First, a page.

‘PANIC PANIC’ is the subject line to Mum’s email.
Her 80th birthday party is nigh. The pressure is on.
‘Call me when you can,’ she texts me, ‘I need to calm down.’
As a child, I would say:
‘You’ve got to do it ploply!’ embodying a mini-me moment of my mother.
To ensure the standards of post-war British etiquette, Mum is throwing her own party, a real ‘knees up’ (British for dance party).
Party Planner Ormiston sends the family (her staff) an instructional dance video of the Lambeth Walk as required study, along with directions on which brand of sherry is sweet (Harvey’s Bristol Cream), dry (Tio Pepi), medium (the other two), and an agenda listing tasks and times for our various roles and responsibilities before, during, and after the great event.
Set in the old Saanich Schoolhouse at the Heritage Acres Museum, white table cloths display candles floating in jars of water surrounded by greenery and guests names printed on gold-trimmed name cards. A bouquet of helium balloons in one corner and the seating chart in the other, the school’s nostalgic character and country chic charm is a creative change from the normal senior building common room and church hall venues that dominate the birthday celebrations of our elders.
Mum has loved every minute of planning this party, but at first, the stakes feel high.
As guests arrive, they are met with a glass of their preferred sherry while heated hor d’heurves pass on trays, and finger sandwiches with crusts cut off await them at their assigned seats.
The room is complete with octogenarians, mostly women, and us: a handful of Mum’s all-Canadian Gen X/Y and Millennial descendants, and, her elderly ex-husband, whose decreasing mobility holds him hostage to a chair for the afternoon.
Have I mentioned the music?
Coffee, tea and plates of macaroons and other Dutch Bakery delights take their places at tables as the 50’s rock’n’roll band returns for their second set, this time with back up singers wearing red lipstick, and a binder full of old songs to welcome audience requests.
And then, there is dancing. And I’m not kidding. It is all out dancing. Every able body in the house is twisting, bouncing, and shaking their bootie to Peggy Sue, That’ll Be The Day, and even The Hokey Pokey.
The Lambeth Walk is a successful hilarity and I watch as a married couple on the verge of 90 dance cheek to cheek to the Last Waltz.
But the moment tears stream down my cheeks is the moment Mum, a few sherries into the afternoon, is swept up in a song and sashays the length of the room rising up on tip toes as her arms pass upwards from second to fifth position, a move she must have learnt as a little girl in ballet. Her destination is my father, whose eyes are lit up like wild fire watching the live band play songs of his youth while open hearts dance around him.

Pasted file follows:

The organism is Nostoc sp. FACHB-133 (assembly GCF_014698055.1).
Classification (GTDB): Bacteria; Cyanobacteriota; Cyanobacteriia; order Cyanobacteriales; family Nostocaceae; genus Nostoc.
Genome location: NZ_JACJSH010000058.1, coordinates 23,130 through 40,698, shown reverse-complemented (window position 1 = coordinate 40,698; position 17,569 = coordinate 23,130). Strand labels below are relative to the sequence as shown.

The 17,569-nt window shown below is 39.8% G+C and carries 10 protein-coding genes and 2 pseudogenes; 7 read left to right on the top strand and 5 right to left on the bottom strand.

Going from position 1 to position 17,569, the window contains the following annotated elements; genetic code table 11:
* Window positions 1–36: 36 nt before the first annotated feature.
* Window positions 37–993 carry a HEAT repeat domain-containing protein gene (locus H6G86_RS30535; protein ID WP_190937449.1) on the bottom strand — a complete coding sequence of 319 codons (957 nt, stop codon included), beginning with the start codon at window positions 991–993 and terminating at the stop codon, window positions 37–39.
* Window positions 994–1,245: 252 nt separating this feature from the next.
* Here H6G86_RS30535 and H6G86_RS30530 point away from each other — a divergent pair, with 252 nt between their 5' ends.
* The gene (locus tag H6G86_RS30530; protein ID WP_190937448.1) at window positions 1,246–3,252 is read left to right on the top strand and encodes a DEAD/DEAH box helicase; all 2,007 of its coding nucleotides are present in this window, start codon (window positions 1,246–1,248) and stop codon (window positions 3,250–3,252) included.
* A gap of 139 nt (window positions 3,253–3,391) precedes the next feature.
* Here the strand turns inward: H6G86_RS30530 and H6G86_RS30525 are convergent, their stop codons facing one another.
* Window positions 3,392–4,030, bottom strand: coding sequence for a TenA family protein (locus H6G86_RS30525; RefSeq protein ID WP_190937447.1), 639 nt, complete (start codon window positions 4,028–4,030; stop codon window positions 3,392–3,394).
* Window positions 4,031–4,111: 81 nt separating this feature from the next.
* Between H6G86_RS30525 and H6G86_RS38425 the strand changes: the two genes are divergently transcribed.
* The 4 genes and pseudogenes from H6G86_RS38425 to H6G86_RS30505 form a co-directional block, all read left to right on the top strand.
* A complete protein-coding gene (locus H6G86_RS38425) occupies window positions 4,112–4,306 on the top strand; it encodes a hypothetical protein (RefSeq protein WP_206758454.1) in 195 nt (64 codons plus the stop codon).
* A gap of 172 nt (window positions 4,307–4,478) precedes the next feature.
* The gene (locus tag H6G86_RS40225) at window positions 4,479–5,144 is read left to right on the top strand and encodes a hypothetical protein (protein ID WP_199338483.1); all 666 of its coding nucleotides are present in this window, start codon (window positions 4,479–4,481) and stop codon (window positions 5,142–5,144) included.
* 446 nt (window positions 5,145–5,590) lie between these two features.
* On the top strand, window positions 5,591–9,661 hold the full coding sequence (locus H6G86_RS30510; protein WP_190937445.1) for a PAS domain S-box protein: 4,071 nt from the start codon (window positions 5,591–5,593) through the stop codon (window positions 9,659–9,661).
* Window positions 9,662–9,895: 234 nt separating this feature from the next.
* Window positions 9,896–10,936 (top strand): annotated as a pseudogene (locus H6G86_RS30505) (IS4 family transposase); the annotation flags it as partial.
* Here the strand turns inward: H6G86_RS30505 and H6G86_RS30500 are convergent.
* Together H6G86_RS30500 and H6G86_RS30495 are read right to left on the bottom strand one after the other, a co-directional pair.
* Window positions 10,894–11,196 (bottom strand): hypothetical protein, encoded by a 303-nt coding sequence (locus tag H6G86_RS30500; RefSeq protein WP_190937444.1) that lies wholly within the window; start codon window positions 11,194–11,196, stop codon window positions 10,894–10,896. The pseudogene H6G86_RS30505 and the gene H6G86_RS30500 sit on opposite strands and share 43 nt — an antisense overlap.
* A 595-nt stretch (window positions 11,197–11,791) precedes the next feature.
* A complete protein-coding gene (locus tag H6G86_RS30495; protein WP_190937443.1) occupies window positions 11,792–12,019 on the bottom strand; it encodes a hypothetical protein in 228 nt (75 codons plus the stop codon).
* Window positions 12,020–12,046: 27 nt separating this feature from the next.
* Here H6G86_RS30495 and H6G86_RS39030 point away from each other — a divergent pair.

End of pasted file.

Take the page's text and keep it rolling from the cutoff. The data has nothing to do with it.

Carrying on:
‘Let me call you sweetheart, I’m in love with you,’ Mum serenades to him, ‘Let me hear you whisper, that you love me too’. Her arms wide open as she performs.
‘Keep the love light glowing, in your eyes so true’ sings Dad meeting Mum’s gaze and enthusiasm, ‘Let me call you sweetheart, I’m in love with you.’
Yes, that is the moment I cry.
For the champagne toast, I give a speech.
Though instructed to keep it short, I use the time to reflect on the woman who has most influenced my life, and as a beneficiary of a mountain range of her love, I share some of what I’ve learnt from her teachings:
Do a good job
Spend money to explore, not splurge
Never stop making friends
Forgive and try again
And most importantly: Help
I talk about how Mum’s drive to help people has propelled her through a career and lifetime as a nurse, midwife, medical receptionist, foster parent, live-in caregiver to the elderly in homes and castles abroad, volunteer for the local Birth Control Clinic, and later at a Liberian Refugee Camp in Ghana, where she turned 70.
I talk about how Joan helps people in her past and present roles as wife or ex-wife, mother, daughter, cousin, friend to a boarding school mate in England in need of surgery or a stranger recently diagnosed with cancer or mourning the loss of a loved one, who then becomes a new and dear friend.
I say Mum shines like Carl Jung’s archetype of the Mother with her capacity for the immense expression of unconditional love, devotion and caring.
We raise our glasses and toast to her infinite kindness and generosity, and on behalf of our family, both living and dead, I thank her for all she has done and does, especially the parts that go unseen, unacknowledged, or forgotten. I tell her our lives are forever blessed by her love and devotion.
Happy 80th birthday Joan! And thank you Mum. I love you.